The Met's top cop has been slammed for saying the force has "bad 'uns" in its ranks after one of her serving police officers admitted Sarah Everard's kidnap and rape.
Dame Cressida Dick's comments have been branded 'insensitive' by women's rights groups as they came on the same day a serving Met officer pleaded guilty to the two charges.
However the Met has said her comments were general as she spoke to a women's group about domestic violence and she was not talking about the 33-year-old marketing executive.
A court heard on Tuesday that PC Wayne Couzens accepted responsibility for Ms Everard's killing, but he was not asked to enter a plea to a charge of murder during the hearing.
Ms Everard's body was discovered in woodland in Ashford, Kent after she disappeared while walking home in March.
A post-mortem examination has given her cause of death as compression of the neck.
The Met's police commissioner made the comments in a speech to the Women’s Institute on the same day Couzens appeared at the Old Bailey.
Dame Cressida Dick has been criticised once again after calls for her to resign over the handling of the case
Speaking about violence against women and girls, Dame Cressida is reported to have said that “recent events” had heightened “people’s concerns, women’s concerns about violence.”
“We recognise we must be – and we are – intolerant of violence against women and girls,” she said. “I have 44,000 police officers and staff working in the Met. Sadly some are abused at home for example.
“And sadly on occasion I have a bad’un. We are intolerant and we set ourselves high standards in how we work to identify, prevent and tackle any such behaviours.”
Sarah Everard disappeared on March 3 while walking home from a friend's in Clapham, south London
She added that the Met had been left "angry and shocked" after allegations emerged a police officer was involved in Ms Everard's death.
Dame Cressida also acknowledged in her speech that the tragedy showed women and girls do not feel as safe as they should.
She called London one of the safest cities in the world, and revealed female police officers are piloting a 'walk and talk' buddying initiative to step up street patrols in Clapham.
In response to criticism of Dame Cressida's speech, the Met said the police commissioner's comments were a reference to the fact that in a huge organisation of 44,000 police officers and staff, she is aware some have been a victim of domestic abuse and some have been the perpetrator.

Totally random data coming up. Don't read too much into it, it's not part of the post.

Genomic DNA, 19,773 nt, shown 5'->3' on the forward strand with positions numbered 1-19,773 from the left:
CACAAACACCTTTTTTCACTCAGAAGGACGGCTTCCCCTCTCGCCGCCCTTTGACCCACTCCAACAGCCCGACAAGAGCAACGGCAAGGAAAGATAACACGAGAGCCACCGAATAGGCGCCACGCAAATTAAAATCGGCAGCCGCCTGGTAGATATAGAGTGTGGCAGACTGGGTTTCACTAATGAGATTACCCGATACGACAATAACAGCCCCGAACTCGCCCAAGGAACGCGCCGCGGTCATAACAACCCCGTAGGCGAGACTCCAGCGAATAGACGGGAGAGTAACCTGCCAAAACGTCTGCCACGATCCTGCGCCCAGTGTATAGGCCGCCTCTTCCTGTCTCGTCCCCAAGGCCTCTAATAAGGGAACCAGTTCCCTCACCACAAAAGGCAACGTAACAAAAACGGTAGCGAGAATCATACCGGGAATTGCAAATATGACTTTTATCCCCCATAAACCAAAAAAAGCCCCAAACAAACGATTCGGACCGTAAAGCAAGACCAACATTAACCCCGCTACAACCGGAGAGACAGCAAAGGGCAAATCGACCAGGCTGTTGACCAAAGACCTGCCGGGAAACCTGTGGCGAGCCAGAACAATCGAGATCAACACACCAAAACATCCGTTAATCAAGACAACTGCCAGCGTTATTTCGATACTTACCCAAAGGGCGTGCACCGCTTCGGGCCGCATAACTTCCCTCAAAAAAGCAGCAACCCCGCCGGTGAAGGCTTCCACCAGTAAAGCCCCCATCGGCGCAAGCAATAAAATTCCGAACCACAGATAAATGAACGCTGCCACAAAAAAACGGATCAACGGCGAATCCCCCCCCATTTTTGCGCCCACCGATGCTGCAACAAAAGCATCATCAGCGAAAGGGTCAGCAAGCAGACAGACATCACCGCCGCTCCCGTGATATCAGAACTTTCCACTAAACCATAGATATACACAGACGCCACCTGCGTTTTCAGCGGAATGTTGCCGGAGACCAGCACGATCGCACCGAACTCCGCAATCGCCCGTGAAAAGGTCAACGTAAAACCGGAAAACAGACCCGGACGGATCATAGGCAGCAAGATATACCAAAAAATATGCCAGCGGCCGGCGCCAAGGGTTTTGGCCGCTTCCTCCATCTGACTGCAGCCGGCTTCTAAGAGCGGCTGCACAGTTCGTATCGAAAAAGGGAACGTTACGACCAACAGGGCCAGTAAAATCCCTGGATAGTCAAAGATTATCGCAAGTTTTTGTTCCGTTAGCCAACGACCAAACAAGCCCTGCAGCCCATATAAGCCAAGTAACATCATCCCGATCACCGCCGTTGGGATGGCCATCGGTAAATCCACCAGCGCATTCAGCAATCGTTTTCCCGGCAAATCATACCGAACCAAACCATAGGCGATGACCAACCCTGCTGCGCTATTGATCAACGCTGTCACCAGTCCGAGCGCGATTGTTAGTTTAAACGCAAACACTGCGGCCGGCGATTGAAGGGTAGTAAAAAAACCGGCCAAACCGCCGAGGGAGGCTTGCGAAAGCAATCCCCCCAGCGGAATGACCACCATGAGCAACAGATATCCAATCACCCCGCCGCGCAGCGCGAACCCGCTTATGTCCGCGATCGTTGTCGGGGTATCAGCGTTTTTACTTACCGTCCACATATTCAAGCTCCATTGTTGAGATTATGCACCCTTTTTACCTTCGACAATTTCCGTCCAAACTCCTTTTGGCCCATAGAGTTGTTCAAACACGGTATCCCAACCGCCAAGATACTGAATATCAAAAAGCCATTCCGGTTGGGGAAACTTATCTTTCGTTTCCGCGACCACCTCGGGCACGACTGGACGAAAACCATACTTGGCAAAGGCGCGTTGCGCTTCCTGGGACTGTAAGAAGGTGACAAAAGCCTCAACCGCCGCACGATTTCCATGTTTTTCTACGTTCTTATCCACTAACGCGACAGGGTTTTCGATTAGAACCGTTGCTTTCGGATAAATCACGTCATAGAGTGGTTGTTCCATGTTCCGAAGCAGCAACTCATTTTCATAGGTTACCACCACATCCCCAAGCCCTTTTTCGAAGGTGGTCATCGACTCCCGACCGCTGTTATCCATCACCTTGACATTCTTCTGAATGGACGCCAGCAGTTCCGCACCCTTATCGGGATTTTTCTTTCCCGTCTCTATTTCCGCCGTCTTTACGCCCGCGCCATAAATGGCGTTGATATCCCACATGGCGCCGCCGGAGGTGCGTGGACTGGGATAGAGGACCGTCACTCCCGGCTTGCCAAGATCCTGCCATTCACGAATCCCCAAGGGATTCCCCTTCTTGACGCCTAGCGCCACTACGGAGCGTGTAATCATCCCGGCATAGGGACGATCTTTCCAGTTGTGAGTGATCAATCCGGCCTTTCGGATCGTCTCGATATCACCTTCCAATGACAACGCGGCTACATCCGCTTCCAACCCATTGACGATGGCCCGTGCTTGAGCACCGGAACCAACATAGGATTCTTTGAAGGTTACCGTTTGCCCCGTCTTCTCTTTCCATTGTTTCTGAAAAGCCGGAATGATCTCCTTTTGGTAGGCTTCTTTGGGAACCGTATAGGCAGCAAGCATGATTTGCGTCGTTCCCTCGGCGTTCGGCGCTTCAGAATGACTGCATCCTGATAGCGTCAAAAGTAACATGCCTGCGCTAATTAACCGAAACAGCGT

Couzens' admission sparked a fresh wave of public grief for Ms Everard this week, in the latest development in the ongoing high profile case.
Ms Everard's disappearance as she walked home from a friend's place in Clapham, south London, provoked a wave of anger earlier this year as women demanded the right to safety from violence.
Her death prompted a national discussion about women's safety, male violence, and the breadth of police powers.
PC Wayne Couzens, 48, this week admitted Ms Everard's kidnap and rape
(Image: Kent Messenger / SWNS)
Dame Cressida's handling of the case came under scrutiny after Met officers manhandled protesters at a vigil for Ms Everard in Clapham.
The handling of the event led to calls for Dame Cressida to resign and prompting Home Secretary Priti Patel to demand a report into the incident.
Now, the top cop faces a fresh round of critique over her speech.
Women's groups and activists demanding justice in the aftermath of Ms Everard's death judged her comments as poorly timed.
Public grief and anger erupted following Ms Everard's disappearance and death
Reclaim these Streets tweeted: "Commissioner Dick’s comments that there is the occasional "bad’un” in the Met Police couldn't be more ill-judged or insensitive – today of all days."
The Women's Equality Party accused her of minimising the scale of alleged misconduct within Met ranks.
The party wrote on its official Twitter account: "WE are appalled at Cressida Dick's comment, made despite nearly 600 allegations of sexual misconduct in the Met police.
"The 'bad apple' argument fails to recognise violence against women is a structural problem – including within the force. #EnoughIsEnough."
Expert author on domestic violence and misogyny Joan Smith wrote: "The tone of this is so wrong. Talking about the 'occasional bad 'un' is trivialising language in the context of a young woman being abducted, raped and killed by a serving officer.
"Certainly not the way to win back confidence after this dreadful case."
Gender-based violence and family law expert barrister Dr Charlotte Proudman added: "The minimisation & ignorance of #DomesticAbuse goes right to the top of the Met Police.
"It’s dangerous. Cressida Dick says there’s an occasional ‘bad un’ in the police. Almost 700 cases of alleged #domesticabuse involved police officers & staff."
The Mirror has approached the Met for a response to criticism of Dame Cressida's comments.